Five groups linked to India’s Hindu nationalist organisations received direct payments and loans in federal relief fund.
Following an Al Jazeera investigation, a broad coalition of Indian American activists and United States-based civil rights organisations has called on the US Small Business Administration (SBA) to probe how Hindu right-wing groups received hundreds of thousands of dollars in federal COVID-19 relief funds.
A statement issued by the Coalition to Stop Genocide in India this week said the Hindu groups that received the funds have “existential links” with the Rashtriya Swayamsevak Sangh (RSS), the “fountainhead of Hindu supremacist ideology” and “ideological parent” of Prime Minister Narendra Modi’s Bharatiya Janata Party (BJP).
Last week, Al Jazeera reported how five Hindu right-wing groups with links to Hindu nationalist organisations in India received more than $833,000 in direct payments and loans, according to data released by the Small Business Administration (SBA), a US federal agency that helps small business owners and entrepreneurs.
The SBA gave the funds as part of its Coronavirus Aid, Relief, and Economic Security (CARES) Act’s Economic Injury Disaster Loan Advance (EIDLA), Disaster Assistance Loan (DAL) and Paycheck Protection Program (PPP) – programmes aimed at providing economic relief to distressed businesses and keeping their workers employed during the COVID-19 crisis in the world’s worst-hit country.
The coalition’s statement said the five groups – Vishwa Hindu Parishad of America (VHPA), Ekal Vidyalaya Foundation, Infinity Foundation, Sewa International and Hindu American Foundation (HAF) – are “US-based front organisations for Hindutva, the supremacist ideology that is the driving force behind much of the persecution of Christians, Muslims, Dalits and other minorities in India”.
“US taxpayers’ money being used to keep hate groups in business is absolutely unacceptable and should concern all who believe in fairness, justice and government accountability,” said Rasheed Ahmed, executive director of Indian American Muslims Council (IAMC).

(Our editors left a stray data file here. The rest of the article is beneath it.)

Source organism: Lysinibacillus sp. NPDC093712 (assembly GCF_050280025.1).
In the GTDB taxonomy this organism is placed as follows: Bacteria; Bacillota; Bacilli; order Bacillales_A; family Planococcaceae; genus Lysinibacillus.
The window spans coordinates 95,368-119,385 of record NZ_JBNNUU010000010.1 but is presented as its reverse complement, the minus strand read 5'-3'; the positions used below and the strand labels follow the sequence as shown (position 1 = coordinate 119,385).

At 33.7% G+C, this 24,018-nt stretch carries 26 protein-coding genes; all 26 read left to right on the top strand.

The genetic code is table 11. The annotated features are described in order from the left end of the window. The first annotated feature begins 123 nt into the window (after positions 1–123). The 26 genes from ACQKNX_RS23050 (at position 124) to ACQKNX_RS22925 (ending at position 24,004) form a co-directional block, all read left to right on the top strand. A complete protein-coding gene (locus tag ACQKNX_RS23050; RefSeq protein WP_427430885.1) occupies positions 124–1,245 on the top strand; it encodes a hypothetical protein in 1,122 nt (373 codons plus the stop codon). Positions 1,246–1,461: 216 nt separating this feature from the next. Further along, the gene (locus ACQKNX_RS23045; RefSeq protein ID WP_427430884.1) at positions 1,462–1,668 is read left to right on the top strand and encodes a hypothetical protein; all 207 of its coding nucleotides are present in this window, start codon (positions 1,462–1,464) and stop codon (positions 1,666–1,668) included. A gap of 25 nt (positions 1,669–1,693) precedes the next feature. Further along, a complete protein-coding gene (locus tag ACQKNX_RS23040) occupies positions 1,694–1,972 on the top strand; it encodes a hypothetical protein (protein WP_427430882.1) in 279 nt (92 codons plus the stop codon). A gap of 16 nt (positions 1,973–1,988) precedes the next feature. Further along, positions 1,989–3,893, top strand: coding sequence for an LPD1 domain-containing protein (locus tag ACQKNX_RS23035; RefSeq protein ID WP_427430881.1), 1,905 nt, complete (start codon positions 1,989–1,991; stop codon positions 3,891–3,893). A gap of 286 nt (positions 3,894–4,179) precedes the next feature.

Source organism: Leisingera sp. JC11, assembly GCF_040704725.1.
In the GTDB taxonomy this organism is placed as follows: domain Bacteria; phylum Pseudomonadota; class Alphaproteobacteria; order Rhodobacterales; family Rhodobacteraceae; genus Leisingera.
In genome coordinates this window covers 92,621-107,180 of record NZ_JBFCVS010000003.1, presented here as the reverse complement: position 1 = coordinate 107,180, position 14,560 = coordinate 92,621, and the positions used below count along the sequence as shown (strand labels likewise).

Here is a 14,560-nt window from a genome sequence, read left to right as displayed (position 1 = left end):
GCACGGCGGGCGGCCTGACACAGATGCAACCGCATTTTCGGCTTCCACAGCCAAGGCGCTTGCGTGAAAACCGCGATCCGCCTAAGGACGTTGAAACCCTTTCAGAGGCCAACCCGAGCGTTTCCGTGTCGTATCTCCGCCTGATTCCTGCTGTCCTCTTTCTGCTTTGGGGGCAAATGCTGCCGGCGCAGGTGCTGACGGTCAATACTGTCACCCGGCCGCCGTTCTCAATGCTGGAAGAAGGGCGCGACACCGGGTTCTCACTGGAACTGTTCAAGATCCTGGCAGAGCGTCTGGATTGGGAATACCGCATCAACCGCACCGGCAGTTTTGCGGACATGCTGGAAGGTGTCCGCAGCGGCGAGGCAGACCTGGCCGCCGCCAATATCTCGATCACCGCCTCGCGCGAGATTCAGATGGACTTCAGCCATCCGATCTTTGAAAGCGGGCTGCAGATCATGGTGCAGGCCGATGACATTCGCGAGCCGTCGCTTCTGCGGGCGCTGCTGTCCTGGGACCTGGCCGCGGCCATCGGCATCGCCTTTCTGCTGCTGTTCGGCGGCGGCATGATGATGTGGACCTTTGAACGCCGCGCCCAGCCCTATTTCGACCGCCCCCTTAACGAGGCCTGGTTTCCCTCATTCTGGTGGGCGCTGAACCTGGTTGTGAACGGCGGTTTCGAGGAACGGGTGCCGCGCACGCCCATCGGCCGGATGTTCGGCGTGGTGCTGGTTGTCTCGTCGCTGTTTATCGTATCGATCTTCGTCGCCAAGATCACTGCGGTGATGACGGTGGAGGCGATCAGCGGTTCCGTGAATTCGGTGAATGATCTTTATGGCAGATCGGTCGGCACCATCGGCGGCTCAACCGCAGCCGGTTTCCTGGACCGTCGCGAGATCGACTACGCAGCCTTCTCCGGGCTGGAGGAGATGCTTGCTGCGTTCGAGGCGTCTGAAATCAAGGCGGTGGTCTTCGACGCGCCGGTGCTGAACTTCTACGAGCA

“There are families across America still reeling from the human and economic toll of COVID-19, while groups that seem to be essentially serving as front organizations for a violent and supremacist ideology are raking in the windfall from federal COVID funding.”
The coalition’s statement said the RSS has been “directly involved in orchestrating anti-Christian and anti-Muslim pogroms and instigating terror attacks, as part of a relentless campaign to subvert India’s secular moorings and turn it into a Hindu authoritarian state where minorities are relegated to the status of second class citizens”.
“Its members and affiliated organisations have been implicated in countless acts of massacres, ethnic cleansing, terrorism, forced-conversions and other forms of violence against religious minorities in India,” said the statement.
Raju Rajagopal is a member of Hindus for Human Rights, which describes itself as “a Hindu organisation that exemplifies the distinction between Hinduism and Hindutva”, as the Hindu nationalist movement is known as in India.
“The rise of HAF and other organisations linked with Hindutva has emboldened Hindu supremacist organizations in India, while also stifling the moderate Hindu voices here in the US,” said Rajagopal.
The coalition of US-based rights groups and activists asked the Office of the Inspector General, which probes fraud, waste and abuse of SBA programmes, to “take cognisance of the expose published by Al Jazeera and open a formal investigation into the matter”.
“Government watchdog groups as well as human rights organisations need to take serious note of the misappropriation of COVID funding by Hindu supremacist groups the United States,” said John Prabhudoss, chairman of Federation of Indian American Christian Organisations (FIACONA).
“A comprehensive probe and corrective action is needed to ensure that hard-working American taxpayers’ money is not funneled towards sponsoring hate, persecution and the slow genocide of minorities and marginalised communities in India.”